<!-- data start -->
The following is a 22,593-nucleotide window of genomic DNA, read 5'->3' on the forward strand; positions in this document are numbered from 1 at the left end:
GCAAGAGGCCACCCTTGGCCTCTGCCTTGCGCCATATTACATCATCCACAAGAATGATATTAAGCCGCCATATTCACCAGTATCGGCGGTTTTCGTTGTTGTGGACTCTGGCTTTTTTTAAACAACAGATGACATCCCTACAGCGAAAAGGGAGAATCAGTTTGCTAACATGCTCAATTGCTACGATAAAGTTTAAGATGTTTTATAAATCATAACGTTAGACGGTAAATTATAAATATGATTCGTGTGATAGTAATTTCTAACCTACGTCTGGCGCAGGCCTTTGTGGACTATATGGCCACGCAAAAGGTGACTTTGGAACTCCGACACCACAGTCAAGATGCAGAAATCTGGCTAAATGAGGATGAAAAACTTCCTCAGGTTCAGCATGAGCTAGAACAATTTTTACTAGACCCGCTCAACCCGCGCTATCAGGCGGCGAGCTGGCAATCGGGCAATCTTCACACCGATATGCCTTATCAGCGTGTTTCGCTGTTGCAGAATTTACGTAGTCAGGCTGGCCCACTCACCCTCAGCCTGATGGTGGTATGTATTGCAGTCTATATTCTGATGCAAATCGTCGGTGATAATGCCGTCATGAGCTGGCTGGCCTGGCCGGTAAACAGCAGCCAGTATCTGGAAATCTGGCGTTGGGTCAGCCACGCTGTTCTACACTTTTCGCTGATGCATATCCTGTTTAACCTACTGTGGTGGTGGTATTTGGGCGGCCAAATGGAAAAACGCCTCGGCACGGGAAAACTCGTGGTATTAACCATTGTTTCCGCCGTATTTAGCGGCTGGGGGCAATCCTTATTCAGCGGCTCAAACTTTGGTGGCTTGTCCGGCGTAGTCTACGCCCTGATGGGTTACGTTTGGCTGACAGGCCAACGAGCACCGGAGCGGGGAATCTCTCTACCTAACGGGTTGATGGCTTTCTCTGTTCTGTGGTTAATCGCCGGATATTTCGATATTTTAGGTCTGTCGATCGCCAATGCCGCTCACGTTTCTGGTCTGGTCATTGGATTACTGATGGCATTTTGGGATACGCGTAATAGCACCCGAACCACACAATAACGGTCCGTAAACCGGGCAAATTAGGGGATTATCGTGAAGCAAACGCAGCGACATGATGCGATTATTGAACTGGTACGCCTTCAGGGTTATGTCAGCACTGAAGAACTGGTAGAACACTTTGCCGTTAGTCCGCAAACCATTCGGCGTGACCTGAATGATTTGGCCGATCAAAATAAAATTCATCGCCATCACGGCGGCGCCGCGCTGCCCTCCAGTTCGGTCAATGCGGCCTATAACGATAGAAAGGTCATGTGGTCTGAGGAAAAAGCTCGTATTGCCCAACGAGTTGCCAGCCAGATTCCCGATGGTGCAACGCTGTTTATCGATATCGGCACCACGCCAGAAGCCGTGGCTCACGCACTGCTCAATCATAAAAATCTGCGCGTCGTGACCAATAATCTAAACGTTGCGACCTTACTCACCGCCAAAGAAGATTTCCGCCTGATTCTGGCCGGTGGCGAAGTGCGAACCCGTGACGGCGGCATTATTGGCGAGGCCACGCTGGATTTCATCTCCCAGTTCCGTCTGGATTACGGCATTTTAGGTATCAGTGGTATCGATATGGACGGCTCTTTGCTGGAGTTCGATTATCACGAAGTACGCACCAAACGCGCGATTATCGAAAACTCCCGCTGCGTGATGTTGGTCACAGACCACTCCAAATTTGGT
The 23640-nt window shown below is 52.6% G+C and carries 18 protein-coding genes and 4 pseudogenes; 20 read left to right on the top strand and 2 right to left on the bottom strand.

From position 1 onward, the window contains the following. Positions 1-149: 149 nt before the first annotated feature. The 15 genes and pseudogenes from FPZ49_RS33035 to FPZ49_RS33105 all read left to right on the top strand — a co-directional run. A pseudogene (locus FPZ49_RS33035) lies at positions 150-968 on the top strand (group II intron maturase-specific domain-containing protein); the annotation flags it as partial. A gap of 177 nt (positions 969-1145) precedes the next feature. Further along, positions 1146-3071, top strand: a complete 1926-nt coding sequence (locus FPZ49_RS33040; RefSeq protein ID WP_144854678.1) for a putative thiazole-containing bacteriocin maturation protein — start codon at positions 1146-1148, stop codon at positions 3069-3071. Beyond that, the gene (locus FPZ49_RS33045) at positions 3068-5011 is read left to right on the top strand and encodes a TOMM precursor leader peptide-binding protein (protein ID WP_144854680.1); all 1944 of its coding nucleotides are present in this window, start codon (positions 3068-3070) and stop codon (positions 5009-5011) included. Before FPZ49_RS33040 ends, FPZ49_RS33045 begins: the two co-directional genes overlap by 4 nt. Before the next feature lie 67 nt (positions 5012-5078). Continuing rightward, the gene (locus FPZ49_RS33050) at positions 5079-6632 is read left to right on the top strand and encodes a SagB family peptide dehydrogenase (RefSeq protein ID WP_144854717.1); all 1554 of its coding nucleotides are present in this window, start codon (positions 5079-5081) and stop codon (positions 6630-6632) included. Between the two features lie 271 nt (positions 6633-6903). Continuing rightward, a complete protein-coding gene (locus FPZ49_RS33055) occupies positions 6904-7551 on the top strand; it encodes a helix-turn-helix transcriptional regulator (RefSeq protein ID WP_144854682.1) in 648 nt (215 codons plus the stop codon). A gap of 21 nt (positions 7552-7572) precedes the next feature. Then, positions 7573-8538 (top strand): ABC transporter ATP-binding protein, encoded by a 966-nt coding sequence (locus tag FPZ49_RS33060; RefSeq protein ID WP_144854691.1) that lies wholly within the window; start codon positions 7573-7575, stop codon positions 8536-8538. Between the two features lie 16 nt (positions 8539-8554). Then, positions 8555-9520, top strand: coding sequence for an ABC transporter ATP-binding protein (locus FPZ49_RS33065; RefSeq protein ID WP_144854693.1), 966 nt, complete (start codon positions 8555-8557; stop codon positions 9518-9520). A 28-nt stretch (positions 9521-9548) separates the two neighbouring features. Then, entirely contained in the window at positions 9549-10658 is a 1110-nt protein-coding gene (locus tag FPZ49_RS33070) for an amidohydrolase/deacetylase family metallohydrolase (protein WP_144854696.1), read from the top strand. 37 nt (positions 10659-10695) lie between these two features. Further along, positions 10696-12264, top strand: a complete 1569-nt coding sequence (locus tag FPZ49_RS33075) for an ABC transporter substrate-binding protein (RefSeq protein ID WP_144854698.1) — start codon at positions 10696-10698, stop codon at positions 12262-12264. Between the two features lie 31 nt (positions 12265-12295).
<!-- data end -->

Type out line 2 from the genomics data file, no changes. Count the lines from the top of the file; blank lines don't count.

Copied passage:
GCAAGAGGCCACCCTTGGCCTCTGCCTTGCGCCATATTACATCATCCACAAGAATGATATTAAGCCGCCATATTCACCAGTATCGGCGGTTTTCGTTGTTGTGGACTCTGGCTTTTTTTAAACAACAGATGACATCCCTACAGCGAAAAGGGAGAATCAGTTTGCTAACATGCTCAATTGCTACGATAAAGTTTAAGATGTTTTATAAATCATAACGTTAGACGGTAAATTATAAATATGATTCGTGTGATAGTAATTTCTAACCTACGTCTGGCGCAGGCCTTTGTGGACTATATGGCCACGCAAAAGGTGACTTTGGAACTCCGACACCACAGTCAAGATGCAGAAATCTGGCTAAATGAGGATGAAAAACTTCCTCAGGTTCAGCATGAGCTAGAACAATTTTTACTAGACCCGCTCAACCCGCGCTATCAGGCGGCGAGCTGGCAATCGGGCAATCTTCACACCGATATGCCTTATCAGCGTGTTTCGCTGTTGCAGAATTTACGTAGTCAGGCTGGCCCACTCACCCTCAGCCTGATGGTGGTATGTATTGCAGTCTATATTCTGATGCAAATCGTCGGTGATAATGCCGTCATGAGCTGGCTGGCCTGGCCGGTAAACAGCAGCCAGTATCTGGAAATCTGGCGTTGGGTCAGCCACGCTGTTCTACACTTTTCGCTGATGCATATCCTGTTTAACCTACTGTGGTGGTGGTATTTGGGCGGCCAAATGGAAAAACGCCTCGGCACGGGAAAACTCGTGGTATTAACCATTGTTTCCGCCGTATTTAGCGGCTGGGGGCAATCCTTATTCAGCGGCTCAAACTTTGGTGGCTTGTCCGGCGTAGTCTACGCCCTGATGGGTTACGTTTGGCTGACAGGCCAACGAGCACCGGAGCGGGGAATCTCTCTACCTAACGGGTTGATGGCTTTCTCTGTTCTGTGGTTAATCGCCGGATATTTCGATATTTTAGGTCTGTCGATCGCCAATGCCGCTCACGTTTCTGGTCTGGTCATTGGATTACTGATGGCATTTTGGGATACGCGTAATAGCACCCGAACCACACAATAACGGTCCGTAAACCGGGCAAATTAGGGGATTATCGTGAAGCAAACGCAGCGACATGATGCGATTATTGAACTGGTACGCCTTCAGGGTTATGTCAGCACTGAAGAACTGGTAGAACACTTTGCCGTTAGTCCGCAAACCATTCGGCGTGACCTGAATGATTTGGCCGATCAAAATAAAATTCATCGCCATCACGGCGGCGCCGCGCTGCCCTCCAGTTCGGTCAATGCGGCCTATAACGATAGAAAGGTCATGTGGTCTGAGGAAAAAGCTCGTATTGCCCAACGAGTTGCCAGCCAGATTCCCGATGGTGCAACGCTGTTTATCGATATCGGCACCACGCCAGAAGCCGTGGCTCACGCACTGCTCAATCATAAAAATCTGCGCGTCGTGACCAATAATCTAAACGTTGCGACCTTACTCACCGCCAAAGAAGATTTCCGCCTGATTCTGGCCGGTGGCGAAGTGCGAACCCGTGACGGCGGCATTATTGGCGAGGCCACGCTGGATTTCATCTCCCAGTTCCGTCTGGATTACGGCATTTTAGGTATCAGTGGTATCGATATGGACGGCTCTTTGCTGGAGTTCGATTATCACGAAGTACGCACCAAACGCGCGATTATCGAAAACTCCCGCTGCGTGATGTTGGTCACAGACCACTCCAAATTTGGT